One of my dear riding friends emailed me about Forrest and ended his note with, "So when are you going to break this Brumby?"
He's not the only one. Folks following this journey have asked as well as riders and non-riders. "You'll find that he'll probably be alright just to get on," advised one well-meaning gal, who had a lifetime's experience with OTTBs, "after all, they've pretty much been there, done that."
I'm as impatient as everyone else, but there are a couple of things that need to be addressed before I lead Forrest to the mounting block.
Besides introducing him to a mounting block.
To begin with, I'd like Forrest to have an un-rushed "let down" phase. He's adjusted beautifully to "The Funny Farm," as my place is known from both my former radio show and newspaper column. His daily turn out into the 10-acre field is devoid of any drama. I feel comfortable enough to lead him out and bring him in without the obligatory chain over his nose and, God Bless Aaron Racing Stables (Forrest's former owner), he was taught to cross-tie and is very relaxed as I groom and blanket him. All of this is good stuff, so let's just give him awhile longer to really feel comfortable in his new digs.
The other factors are a physical, rather than mental, concern. As beautifully put together as Forrest is, his pasterns are slightly more upright than ideal. Lisa, at Rerun.org, was good enough to have his front, racing grabs removed and replaced with plain, steel, shoes in the front and pulled the ones on the back, before sending him down to me. However, like most horses fresh from the track (Forrest last raced in November 2013) he doesn't have enough heel. I met with my farrier, Sean Gaul and we devised a plan: as Forrest has probably worn shoes since before he was two, we're going to pull the fronts and let him go barefoot for as long as it takes for him to grow a heel, and let that hoof expand for as long as Mother Nature feels necessary, to develop a good, healthy hoof and, most importantly, create correct angles to promote long-term soundness.
And finally, there's a touch of body soreness that has to be addressed. Another part of Team Forrest is Certified Animal Accupressurist and Massage Therapist, Nicole Watts, who came to work on Forrest when I noticed that while he really leans into me with the upper left side of his neck to groom, he also flinches away when I, in my lay-man's way, try to massage it. He is clearly uncomfortable. Nicole honed right in to the superficial, Brachiocephalic muscle, lying directly under the skin, found it to be tremendously tight and beneath that, she massaged deeper into the tissue, working on the Longest Capital and Atlantal muscles.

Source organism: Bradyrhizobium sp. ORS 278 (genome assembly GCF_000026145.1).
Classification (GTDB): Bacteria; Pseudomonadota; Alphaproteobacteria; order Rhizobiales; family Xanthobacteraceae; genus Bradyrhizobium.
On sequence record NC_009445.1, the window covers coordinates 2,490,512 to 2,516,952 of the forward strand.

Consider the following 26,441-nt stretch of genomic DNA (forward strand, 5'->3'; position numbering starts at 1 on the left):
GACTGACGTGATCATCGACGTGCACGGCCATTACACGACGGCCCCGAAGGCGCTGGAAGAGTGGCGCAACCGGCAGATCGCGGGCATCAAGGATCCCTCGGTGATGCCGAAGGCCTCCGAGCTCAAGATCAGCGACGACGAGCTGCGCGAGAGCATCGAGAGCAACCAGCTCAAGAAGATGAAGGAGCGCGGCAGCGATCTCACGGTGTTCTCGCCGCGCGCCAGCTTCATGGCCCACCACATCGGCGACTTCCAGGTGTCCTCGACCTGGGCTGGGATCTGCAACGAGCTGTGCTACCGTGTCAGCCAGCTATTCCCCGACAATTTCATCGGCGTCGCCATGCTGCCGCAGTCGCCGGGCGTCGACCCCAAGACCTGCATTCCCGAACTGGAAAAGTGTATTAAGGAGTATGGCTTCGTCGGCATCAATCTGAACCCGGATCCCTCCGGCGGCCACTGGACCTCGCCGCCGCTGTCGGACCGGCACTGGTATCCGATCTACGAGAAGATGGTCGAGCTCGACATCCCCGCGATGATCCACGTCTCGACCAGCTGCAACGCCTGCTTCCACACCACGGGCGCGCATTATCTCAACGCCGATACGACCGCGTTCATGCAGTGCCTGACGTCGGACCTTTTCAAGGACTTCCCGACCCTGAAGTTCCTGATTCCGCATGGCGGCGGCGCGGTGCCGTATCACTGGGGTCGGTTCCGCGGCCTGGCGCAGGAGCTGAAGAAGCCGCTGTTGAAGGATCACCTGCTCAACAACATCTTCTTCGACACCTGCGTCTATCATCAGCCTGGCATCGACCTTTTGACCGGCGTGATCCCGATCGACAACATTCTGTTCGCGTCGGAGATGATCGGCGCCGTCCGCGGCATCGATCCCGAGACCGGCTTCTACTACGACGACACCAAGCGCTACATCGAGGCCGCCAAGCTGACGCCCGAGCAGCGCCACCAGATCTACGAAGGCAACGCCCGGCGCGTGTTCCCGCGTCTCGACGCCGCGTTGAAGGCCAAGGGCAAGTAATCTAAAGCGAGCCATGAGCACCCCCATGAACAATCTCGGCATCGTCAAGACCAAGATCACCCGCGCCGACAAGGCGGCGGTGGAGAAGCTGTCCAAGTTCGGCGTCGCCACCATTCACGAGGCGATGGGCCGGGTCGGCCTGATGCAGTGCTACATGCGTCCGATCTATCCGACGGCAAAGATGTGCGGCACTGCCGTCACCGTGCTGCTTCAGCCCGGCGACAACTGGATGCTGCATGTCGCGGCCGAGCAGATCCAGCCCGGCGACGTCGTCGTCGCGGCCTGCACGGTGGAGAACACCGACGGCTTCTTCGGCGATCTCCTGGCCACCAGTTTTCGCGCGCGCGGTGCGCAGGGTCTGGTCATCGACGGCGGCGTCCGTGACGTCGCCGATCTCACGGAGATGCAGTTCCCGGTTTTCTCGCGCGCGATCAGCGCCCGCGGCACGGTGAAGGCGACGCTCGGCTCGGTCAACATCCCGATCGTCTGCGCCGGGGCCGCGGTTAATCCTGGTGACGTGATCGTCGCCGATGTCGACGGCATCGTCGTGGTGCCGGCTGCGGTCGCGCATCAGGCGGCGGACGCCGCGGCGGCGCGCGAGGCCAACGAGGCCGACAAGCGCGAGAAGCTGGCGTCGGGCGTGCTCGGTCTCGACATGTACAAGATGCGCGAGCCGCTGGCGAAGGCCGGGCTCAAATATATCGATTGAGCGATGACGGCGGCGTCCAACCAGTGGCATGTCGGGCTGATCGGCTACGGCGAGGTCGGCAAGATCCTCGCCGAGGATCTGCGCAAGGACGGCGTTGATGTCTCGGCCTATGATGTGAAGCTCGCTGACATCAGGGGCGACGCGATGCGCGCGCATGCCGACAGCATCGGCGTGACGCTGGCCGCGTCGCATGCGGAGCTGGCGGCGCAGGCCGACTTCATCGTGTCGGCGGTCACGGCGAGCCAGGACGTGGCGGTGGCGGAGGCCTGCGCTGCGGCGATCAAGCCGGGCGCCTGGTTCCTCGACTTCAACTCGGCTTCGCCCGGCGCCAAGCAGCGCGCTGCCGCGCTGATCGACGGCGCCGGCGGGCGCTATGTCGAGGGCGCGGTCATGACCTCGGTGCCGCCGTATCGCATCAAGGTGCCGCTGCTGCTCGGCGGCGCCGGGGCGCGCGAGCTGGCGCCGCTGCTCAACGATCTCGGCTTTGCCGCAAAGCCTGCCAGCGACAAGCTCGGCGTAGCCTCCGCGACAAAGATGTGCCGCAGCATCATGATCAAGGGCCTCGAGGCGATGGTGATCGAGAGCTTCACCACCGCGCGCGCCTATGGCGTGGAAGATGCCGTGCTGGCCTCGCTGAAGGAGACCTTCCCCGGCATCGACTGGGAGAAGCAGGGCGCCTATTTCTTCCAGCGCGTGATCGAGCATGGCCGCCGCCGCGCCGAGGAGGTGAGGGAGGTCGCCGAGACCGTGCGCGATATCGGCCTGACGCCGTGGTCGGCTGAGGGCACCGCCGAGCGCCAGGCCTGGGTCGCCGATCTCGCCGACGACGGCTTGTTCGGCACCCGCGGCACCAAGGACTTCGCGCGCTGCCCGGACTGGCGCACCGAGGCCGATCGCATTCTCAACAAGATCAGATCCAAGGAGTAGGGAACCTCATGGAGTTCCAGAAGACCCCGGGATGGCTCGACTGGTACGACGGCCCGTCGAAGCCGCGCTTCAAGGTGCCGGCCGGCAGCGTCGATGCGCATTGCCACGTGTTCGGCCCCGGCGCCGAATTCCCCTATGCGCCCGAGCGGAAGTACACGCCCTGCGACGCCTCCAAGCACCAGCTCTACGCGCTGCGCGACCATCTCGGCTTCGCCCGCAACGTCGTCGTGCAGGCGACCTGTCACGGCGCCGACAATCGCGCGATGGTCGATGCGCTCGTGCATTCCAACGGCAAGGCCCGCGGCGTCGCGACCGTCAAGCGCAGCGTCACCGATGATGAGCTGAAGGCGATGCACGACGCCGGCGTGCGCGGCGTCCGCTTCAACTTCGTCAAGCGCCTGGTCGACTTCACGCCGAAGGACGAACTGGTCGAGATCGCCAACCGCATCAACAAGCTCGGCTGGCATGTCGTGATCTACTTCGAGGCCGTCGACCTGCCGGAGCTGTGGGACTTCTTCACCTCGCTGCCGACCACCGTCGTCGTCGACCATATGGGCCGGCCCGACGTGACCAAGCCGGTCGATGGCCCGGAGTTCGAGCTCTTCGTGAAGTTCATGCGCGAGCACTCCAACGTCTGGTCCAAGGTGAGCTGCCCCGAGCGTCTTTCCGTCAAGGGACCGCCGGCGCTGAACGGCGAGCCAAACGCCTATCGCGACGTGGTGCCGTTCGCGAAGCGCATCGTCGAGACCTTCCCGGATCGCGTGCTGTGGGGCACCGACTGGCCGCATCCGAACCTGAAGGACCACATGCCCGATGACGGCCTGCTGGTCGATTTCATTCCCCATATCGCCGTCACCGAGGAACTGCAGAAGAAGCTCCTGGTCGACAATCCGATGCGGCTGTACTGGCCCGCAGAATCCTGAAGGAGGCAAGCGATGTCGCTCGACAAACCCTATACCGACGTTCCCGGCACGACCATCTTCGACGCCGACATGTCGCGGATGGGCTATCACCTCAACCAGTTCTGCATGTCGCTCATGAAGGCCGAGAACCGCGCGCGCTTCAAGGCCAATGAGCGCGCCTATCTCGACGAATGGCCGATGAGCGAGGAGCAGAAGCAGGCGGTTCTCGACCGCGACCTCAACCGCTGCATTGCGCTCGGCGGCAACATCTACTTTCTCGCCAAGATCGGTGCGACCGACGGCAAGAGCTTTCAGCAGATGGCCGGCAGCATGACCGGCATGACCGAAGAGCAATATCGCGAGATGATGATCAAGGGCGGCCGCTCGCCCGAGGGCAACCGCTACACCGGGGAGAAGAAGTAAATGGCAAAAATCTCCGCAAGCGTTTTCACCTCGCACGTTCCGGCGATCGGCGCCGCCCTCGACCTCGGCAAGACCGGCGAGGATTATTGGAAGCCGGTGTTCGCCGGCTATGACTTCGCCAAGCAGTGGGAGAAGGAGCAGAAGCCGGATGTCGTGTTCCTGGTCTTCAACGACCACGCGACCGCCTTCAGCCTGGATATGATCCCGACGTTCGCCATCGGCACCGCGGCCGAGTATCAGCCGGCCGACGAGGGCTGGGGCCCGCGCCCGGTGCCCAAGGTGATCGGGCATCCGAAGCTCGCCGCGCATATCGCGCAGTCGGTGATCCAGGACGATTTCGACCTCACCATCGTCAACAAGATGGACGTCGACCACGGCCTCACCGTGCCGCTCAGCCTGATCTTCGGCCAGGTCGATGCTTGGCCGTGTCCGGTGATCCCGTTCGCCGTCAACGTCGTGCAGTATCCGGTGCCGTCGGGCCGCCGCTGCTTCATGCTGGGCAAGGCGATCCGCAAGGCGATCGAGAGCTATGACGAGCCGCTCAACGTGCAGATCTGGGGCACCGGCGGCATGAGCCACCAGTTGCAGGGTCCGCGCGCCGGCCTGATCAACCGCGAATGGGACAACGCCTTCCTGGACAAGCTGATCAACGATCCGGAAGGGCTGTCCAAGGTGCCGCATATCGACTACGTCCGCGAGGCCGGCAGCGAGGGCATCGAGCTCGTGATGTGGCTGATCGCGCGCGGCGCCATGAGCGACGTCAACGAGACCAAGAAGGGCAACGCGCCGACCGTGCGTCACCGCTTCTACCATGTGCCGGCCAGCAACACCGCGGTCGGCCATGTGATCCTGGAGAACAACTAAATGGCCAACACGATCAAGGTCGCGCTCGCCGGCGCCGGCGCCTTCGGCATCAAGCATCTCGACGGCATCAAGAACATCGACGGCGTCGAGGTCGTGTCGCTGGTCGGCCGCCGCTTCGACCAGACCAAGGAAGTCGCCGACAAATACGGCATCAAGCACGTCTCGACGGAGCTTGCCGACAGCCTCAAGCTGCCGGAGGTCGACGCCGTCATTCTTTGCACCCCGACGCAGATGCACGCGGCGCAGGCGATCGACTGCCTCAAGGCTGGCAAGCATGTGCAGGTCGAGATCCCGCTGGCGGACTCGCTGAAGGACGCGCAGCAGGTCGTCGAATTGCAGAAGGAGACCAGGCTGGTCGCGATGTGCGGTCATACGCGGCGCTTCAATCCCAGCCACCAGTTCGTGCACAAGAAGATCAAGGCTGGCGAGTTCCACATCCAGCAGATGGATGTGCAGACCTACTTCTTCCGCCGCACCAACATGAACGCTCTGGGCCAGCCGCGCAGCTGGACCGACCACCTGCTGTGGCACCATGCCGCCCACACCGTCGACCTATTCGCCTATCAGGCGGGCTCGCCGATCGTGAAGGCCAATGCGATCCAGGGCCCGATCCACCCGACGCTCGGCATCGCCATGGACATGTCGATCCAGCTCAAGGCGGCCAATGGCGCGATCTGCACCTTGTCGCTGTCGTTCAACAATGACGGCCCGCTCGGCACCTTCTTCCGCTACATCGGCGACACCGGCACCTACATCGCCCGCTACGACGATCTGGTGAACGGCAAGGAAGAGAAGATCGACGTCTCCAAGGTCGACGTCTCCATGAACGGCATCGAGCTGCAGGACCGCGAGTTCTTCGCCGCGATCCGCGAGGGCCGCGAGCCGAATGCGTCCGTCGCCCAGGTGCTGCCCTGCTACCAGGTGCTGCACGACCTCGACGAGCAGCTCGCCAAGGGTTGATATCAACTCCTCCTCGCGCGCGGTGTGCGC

And here I was, using a rubber curry, trying to be effective.
Not surprisingly Forrest was also very tight over his croup and Nicole worked on his Gluteal muscles that lie over the pelvis, the most common area of soreness, she explained, and also very often seen in hunters/jumpers as well. Forrest let us know that Nicole had released his discomfort by licking his lips, lowering his eyelids to half mask and, er, letting it all hang out.
So it's going to be a little while before I begin longeing this horse and helping him find his rhythm and balance at walk trot and canter, in both directions before I climb aboard. But that doesn't mean he won?t be learning new things as we wait. As mentioned before, Forrest doesn't know what a mounting block is; jockeys are "jumped up" into the saddle. I've already led him into the arena and asked him to stand and wait while I simply stand on the mounting block and stroke him and lean on him. This is all important stuff! And this week, we'll go for a hand walk down my quiet street. I'd like to see how he reacts to things that have sent my other youngsters to their cellphones to call their therapists: the rusted tractor, the geese on the neighboring pond and the scariest thing of all: an opened mailbox!!